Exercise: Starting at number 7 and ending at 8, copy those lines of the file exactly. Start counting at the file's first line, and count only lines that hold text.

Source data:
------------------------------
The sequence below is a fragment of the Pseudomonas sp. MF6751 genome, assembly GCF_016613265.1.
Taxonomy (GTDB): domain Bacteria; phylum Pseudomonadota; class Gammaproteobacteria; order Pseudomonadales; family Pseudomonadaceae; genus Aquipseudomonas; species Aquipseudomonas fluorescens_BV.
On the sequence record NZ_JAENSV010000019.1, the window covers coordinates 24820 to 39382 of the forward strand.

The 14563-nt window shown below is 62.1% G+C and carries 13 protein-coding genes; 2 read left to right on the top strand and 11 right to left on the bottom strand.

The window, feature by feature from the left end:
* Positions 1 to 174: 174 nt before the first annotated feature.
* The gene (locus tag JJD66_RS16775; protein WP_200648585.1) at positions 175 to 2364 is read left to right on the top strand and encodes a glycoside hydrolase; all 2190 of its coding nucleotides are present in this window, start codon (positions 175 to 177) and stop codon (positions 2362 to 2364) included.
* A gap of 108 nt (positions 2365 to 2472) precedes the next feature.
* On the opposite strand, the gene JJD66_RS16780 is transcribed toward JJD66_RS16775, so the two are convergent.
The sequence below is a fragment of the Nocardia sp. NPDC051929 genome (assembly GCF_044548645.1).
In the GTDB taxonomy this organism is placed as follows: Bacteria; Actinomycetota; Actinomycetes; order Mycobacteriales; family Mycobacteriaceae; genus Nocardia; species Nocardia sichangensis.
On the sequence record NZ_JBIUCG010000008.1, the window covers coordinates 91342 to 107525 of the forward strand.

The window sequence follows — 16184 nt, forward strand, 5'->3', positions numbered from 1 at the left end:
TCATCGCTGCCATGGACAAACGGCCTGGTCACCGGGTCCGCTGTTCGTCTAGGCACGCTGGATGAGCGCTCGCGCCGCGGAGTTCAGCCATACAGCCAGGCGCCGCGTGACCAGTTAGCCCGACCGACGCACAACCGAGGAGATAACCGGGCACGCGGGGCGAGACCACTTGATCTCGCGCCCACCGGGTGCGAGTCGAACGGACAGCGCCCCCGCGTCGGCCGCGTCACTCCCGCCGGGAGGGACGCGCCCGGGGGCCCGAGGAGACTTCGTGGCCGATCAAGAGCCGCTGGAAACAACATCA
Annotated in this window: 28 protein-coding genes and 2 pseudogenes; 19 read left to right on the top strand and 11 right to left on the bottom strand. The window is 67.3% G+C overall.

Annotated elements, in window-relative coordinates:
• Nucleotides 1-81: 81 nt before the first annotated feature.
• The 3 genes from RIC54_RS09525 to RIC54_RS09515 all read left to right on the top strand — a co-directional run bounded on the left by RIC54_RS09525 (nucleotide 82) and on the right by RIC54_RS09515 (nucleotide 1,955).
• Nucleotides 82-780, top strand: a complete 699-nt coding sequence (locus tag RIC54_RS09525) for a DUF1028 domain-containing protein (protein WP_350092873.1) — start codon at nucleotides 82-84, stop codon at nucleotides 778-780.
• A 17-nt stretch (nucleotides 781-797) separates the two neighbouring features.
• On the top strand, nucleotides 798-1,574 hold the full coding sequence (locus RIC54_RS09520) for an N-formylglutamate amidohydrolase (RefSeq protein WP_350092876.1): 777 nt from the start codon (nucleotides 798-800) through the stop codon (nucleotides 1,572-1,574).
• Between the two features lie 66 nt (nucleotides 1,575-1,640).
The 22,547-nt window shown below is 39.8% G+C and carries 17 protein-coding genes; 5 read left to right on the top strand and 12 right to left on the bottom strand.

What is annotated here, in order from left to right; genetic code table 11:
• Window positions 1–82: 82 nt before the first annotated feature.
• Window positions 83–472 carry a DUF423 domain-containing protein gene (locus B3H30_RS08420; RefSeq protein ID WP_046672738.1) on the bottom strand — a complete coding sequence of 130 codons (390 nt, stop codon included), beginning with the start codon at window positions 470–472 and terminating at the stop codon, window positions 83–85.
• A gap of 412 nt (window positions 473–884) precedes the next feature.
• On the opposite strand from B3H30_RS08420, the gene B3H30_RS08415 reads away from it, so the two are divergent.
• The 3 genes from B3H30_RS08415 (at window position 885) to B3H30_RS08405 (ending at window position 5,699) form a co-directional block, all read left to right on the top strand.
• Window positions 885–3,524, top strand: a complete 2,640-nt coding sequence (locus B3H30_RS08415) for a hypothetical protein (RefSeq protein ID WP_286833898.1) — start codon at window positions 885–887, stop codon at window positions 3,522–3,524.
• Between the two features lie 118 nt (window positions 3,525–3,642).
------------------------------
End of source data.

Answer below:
* The gene (locus tag JJD66_RS16775; protein WP_200648585.1) at positions 175 to 2364 is read left to right on the top strand and encodes a glycoside hydrolase; all 2190 of its coding nucleotides are present in this window, start codon (positions 175 to 177) and stop codon (positions 2362 to 2364) included.
* A gap of 108 nt (positions 2365 to 2472) precedes the next feature.